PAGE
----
“Technology now allows people to connect anytime, anywhere, to anyone in the world, from almost any device. This is dramatically changing the way people work, facilitating 24/7 collaboration with colleagues who are dispersed across time zones, countries and continents.”
― Michael Dell
I keep hearing about more and more companies requiring their employees to return to the office. Oh, it’s not because of any performance reason. It’s because somebody got the idea their building looks too empty. Or perhaps they feel like they’re wasting an elaborate space they used to brag about to their friends. Maybe they don’t feel comfortable running a distributed team. Perhaps they don’t trust their people.
Whatever the reason, if you force people to work in an office when they could work from anywhere, you’re bound to run into downsides.
Here are the seven biggest negatives of forcing your people to come into the office:
- Missing out on top talent. If you’re not hiring remote workers, you’ll miss out on top talent. There are great people who can’t or won’t work in an office.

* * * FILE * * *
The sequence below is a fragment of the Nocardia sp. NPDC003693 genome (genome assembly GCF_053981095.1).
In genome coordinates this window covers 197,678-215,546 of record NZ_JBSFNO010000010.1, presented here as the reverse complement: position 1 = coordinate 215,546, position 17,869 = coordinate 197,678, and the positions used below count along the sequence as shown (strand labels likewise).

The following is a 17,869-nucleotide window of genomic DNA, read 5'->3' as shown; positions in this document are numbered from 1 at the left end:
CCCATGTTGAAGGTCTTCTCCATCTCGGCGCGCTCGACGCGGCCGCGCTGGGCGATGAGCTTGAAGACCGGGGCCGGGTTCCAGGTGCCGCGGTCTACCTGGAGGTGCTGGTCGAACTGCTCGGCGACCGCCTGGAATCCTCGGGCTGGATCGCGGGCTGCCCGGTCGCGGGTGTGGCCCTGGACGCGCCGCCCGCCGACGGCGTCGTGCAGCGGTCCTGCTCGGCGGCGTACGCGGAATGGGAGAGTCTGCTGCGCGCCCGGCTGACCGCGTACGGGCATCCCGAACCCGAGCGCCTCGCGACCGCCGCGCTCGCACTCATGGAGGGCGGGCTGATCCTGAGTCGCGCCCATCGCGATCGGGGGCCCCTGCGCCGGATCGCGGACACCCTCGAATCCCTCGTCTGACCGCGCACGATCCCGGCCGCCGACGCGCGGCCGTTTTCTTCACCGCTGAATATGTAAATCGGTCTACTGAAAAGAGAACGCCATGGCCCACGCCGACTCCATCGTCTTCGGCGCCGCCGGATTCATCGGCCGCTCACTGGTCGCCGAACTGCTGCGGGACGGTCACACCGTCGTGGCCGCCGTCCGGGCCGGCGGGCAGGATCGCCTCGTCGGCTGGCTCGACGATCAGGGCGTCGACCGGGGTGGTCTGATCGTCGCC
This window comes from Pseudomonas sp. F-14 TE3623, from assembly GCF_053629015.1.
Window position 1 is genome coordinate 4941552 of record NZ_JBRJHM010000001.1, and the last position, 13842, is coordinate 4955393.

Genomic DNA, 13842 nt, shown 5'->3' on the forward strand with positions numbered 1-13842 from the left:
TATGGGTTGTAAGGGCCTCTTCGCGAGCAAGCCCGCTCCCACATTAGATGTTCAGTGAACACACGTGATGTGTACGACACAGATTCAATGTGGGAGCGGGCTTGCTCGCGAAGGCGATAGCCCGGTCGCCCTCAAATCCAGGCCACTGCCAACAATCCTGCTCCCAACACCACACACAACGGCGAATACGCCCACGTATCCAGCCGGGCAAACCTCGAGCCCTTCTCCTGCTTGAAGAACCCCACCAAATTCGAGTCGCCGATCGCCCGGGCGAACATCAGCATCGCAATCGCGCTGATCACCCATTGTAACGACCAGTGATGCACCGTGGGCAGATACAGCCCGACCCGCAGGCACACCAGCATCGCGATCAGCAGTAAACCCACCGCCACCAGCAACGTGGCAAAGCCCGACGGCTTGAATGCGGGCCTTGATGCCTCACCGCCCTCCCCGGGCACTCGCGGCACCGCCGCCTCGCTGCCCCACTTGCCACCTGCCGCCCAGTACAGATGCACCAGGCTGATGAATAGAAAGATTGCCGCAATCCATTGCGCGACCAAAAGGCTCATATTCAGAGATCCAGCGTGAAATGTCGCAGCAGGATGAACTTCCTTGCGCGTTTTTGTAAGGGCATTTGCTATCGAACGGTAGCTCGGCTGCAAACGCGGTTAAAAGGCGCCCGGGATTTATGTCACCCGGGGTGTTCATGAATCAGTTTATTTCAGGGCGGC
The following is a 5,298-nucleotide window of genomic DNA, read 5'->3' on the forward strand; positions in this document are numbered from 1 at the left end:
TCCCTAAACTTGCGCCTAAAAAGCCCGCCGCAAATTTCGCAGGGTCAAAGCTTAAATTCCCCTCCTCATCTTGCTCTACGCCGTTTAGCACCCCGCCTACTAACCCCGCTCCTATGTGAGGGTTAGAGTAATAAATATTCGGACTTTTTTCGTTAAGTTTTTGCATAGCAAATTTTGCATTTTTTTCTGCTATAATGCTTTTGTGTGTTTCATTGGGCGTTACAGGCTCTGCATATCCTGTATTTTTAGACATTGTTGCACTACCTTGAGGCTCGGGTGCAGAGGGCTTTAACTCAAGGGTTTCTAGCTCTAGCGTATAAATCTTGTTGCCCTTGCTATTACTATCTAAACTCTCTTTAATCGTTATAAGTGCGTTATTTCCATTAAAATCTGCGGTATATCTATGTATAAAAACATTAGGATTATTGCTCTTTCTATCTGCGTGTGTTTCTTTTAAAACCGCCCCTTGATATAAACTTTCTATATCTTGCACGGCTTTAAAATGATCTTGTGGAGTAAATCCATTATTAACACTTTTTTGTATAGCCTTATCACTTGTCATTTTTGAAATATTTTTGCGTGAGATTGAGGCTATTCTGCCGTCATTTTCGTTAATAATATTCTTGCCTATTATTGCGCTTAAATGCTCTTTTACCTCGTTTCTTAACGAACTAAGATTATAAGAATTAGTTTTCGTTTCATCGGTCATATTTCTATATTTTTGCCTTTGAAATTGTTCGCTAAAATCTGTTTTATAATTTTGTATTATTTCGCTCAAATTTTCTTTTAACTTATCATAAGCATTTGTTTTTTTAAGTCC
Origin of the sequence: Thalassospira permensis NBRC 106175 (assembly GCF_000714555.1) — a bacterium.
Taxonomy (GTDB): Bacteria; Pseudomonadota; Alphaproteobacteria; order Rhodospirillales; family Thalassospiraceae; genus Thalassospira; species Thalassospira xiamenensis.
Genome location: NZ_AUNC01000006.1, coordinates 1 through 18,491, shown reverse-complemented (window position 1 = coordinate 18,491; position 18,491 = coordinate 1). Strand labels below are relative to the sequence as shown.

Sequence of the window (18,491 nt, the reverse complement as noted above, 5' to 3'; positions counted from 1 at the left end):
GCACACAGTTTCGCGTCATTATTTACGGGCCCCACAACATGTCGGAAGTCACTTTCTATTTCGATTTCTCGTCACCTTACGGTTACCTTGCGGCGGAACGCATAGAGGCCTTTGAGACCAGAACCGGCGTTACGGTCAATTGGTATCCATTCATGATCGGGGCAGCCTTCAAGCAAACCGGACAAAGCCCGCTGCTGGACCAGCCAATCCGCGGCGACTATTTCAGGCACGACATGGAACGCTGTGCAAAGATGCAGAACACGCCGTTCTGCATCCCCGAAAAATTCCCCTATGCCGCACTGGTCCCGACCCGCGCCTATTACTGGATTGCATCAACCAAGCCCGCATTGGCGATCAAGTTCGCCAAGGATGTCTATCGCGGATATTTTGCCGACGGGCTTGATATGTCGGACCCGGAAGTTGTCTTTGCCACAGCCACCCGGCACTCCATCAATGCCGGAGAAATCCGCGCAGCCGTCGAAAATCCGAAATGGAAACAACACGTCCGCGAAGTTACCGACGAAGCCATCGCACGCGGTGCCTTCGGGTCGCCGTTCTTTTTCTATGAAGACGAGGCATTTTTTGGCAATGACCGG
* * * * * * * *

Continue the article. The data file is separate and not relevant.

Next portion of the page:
- Higher attrition. People who are not given the freedom to work when and where they are most productive are more likely to look for a job elsewhere.
- Lost productivity. Long commutes, distractions, and office politics all add up to less effective employees.
- Poor morale. When people feel their employer doesn’t trust them morale plummets.
- Increased stress. Limiting time and location flexibility increases employee stress as they try to balance work and home life.
- Increased costs. More people in the office means more overhead for space, utilities, furniture, and office supplies.
- Lower employee engagement. When employees aren’t given the freedom to work where choose, they end up disconnected from their team and their work.